If the survey is to be believed, one of the most serious findings was not that there were very few Norwegian students in the NMBU study who had the same personality traits as Jobs and Einstein.

Instead, it was that the grades for those who were classified as more creative and inventive were typically lower than those of the more conscientious students in subjects such as mathematics, economics, chemistry, management and organizational psychology and philosophy.

All of these subjects include some element of mathematics.

“All nine subjects we examined clearly favour those who build their knowledge incrementally, with steady, disciplined work,” said Helge Brovold.

Brovold is a psychologist and senior adviser at the Norwegian Centre for Science Recruitment. He was one of the authors of the Uniped article, which he wrote with Professor Solve Sæbø and Trygve Almøy, both statisticians at NMBU.

Creative spirits drop out
The Myers-Briggs personality types shown here have been arranged in order of the number of each type in the NMBU study. A clear majority belonged to the ISTJ type, who are described as introverted, logical, rule based and detail oriented. The numbers above each box show the order of the sequence and number of students in each group. (Figure: Jake Beech, the Creative Commons Attribution-Share Alike 3.0 Unported license.)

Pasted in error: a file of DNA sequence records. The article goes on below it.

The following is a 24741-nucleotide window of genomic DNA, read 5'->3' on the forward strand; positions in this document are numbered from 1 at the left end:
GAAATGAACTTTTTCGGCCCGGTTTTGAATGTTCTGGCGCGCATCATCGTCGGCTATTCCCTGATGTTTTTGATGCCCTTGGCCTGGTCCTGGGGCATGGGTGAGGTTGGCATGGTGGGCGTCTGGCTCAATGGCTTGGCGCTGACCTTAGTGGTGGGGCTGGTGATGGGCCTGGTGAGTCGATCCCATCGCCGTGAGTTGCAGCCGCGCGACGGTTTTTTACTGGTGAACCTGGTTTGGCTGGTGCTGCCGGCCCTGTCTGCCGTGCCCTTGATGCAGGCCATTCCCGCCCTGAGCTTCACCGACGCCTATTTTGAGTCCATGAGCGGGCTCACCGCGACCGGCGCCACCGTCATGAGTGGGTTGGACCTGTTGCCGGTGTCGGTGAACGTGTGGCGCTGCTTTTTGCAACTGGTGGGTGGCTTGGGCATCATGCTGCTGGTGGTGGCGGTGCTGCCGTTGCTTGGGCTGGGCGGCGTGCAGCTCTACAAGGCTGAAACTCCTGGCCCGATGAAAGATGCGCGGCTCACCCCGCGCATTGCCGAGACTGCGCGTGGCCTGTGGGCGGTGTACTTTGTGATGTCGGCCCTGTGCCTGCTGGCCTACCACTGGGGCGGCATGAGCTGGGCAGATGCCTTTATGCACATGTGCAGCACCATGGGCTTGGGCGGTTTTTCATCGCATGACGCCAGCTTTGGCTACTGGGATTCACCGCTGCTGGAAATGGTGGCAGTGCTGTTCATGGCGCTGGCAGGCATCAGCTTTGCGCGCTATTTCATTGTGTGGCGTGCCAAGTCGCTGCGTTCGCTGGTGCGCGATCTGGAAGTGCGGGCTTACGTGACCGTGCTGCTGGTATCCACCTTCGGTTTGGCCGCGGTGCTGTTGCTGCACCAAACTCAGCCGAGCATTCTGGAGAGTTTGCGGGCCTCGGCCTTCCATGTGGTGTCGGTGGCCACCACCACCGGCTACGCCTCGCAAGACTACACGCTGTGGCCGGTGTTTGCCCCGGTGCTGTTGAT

In short, the researchers say, universities seem to be best for those who like to follow in the footsteps of others. Those who are willing to think in new ways or differently may drop out.

“We're often losing them in the initial phase of their studies,” Brovold said.

While the study published in Uniped just looked at undergraduates, the researchers said that if the more creative students survived their initial courses, things can be much better for them in the end.